The Role of Schools in the English Language Learner Achievement Gap
Appendix A: Data Sources
The mathematics achievement tabulations analyzed in this report are based on the U.S. Department of Education’s National Longitudinal School-Level State Assessment Score Database.12 The NLSLSASD records in uniform fashion the scores on state achievement tests for more than 80,000 public schools (McLaughlin, 2005). The achievement data are for public schools, not individual students. Among the NLSLSASD’s virtues is that public schools are identified by their National Center for Education Statistics school identification number. Using this, one can easily obtain further information on the characteristics of the public school contained in the National Center for Education Statistics’ Common Core of Data (CCD) Public Elementary/Secondary School Universe Survey (for example, school size, student-to-teacher ratio and Title I eligibility). The 2004–05 school year is the latest year available in the NLSLSASD.
The limited data on English language learner achievement in public schools in Illinois precluded including the state in the analysis. Census data indicate that Illinois ranks fifth among states in the size of the public school population that has limited English speaking proficiency. Arizona ranks sixth, and both Arizona and Illinois had about 400,000 Hispanic students enrolled in their public schools in 2004–05 (NCES, 2007b). In the NLSLSASD, 408 Arizona public schools reported results for English language learners in grade 3 mathematics. Only 18 Illinois public schools reported ELL results for grade 3 mathematics. The dearth of Illinois public schools reporting achievement results does not apply to white students. Illinois has more than twice as many white public school students as Arizona, and 1,663 Illinois public schools reported white achievement results for grade 3 mathematics compared with 722 Arizona public schools. Given the size of the limited English speaking population in Illinois, it is surprising how few Illinois public schools report ELL achievement results in the NLSLSASD.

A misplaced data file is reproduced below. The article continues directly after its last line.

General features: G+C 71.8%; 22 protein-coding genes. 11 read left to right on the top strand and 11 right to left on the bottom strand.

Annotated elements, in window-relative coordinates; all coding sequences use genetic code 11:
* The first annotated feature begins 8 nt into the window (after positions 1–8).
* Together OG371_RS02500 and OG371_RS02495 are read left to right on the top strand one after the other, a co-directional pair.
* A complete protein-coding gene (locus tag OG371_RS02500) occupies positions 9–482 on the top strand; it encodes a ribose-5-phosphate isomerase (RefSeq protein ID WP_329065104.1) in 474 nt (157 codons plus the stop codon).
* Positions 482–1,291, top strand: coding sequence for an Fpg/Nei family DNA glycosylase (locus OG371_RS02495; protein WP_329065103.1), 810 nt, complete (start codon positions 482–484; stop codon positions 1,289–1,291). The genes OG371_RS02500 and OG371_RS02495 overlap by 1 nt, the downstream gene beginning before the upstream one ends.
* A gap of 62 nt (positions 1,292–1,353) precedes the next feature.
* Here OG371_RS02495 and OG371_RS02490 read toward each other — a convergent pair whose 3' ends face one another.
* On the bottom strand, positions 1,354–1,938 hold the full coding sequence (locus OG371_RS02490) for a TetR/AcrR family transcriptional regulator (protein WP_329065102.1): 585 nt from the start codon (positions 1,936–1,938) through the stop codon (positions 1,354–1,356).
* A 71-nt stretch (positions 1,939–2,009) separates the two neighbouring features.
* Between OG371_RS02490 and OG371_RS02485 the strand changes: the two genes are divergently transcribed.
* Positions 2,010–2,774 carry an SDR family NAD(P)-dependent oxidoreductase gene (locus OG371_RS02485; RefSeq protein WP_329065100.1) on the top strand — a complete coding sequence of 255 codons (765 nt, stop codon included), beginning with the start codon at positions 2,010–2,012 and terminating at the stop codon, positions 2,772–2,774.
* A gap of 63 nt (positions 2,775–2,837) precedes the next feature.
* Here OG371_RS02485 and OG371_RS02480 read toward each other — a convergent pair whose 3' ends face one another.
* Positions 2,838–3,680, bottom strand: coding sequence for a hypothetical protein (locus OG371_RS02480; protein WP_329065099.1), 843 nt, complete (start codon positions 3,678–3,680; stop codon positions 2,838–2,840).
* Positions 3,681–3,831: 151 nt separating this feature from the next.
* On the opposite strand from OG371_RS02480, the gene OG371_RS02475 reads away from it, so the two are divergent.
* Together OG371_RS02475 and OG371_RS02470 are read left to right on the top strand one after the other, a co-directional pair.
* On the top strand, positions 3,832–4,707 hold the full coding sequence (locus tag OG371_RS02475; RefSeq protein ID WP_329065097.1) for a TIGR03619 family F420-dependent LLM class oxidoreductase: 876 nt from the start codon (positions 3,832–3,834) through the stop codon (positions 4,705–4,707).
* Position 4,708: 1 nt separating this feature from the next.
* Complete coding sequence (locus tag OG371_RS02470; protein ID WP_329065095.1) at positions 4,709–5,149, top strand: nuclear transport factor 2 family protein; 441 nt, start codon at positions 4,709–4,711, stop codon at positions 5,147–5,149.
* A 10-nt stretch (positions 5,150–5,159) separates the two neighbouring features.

For the five states examined in this report (California, Texas, New York, Florida and Arizona), coverage of public schools in the NLSLSASD approximates the universe of regular public schools according to the National Center for Education Statistics’ Common Core of Data:
NLSLSASD records the results of a school’s ELL test-takers. Because ELL enrollments by grade and public school are not available in the CCD, it is difficult to gauge the extent to which the number of ELL mathematics test-takers in the NLSLSASD represents the universe of the ELL student population. According to the NLSLSASD, however, most public schools that administered the mathematics assessment in a grade also tested their ELL students:
The fact that a nontrivial proportion of public schools did not test any ELL students might be because some public schools do not have any ELL students enrolled.
While many public schools tested ELL students in mathematics, many of those public schools need not report the results of their ELL test-takers’ performance. Under NCLB, disaggregation of test-taker scores is not required when a subgroup of students is too small to yield statistically reliable information or when the results would reveal information about individual students (Commission on No Child Left Behind, 2007). As a result of the minimum threshold requirements for reporting a group, the number of public schools reporting results for ELL test-takers is less than the number of public schools testing its ELL students:
For example, 5,217 California public schools tested third-grade students in mathematics. Of these, 4,848 tested third-grade ELL students in mathematics and 3,398 had a sufficient number of third grade ELL test-takers to report ELL results for the school. If we want to compare how white test-takers performed in the same public schools, it is important to note that many of the 3,398 public schools reporting ELL performance do not have sufficient numbers of white test-takers to report results for their white test-takers. The number of California public schools that reported both ELL test-taker results and white test-taker results in grade 3 mathematics was 1,775.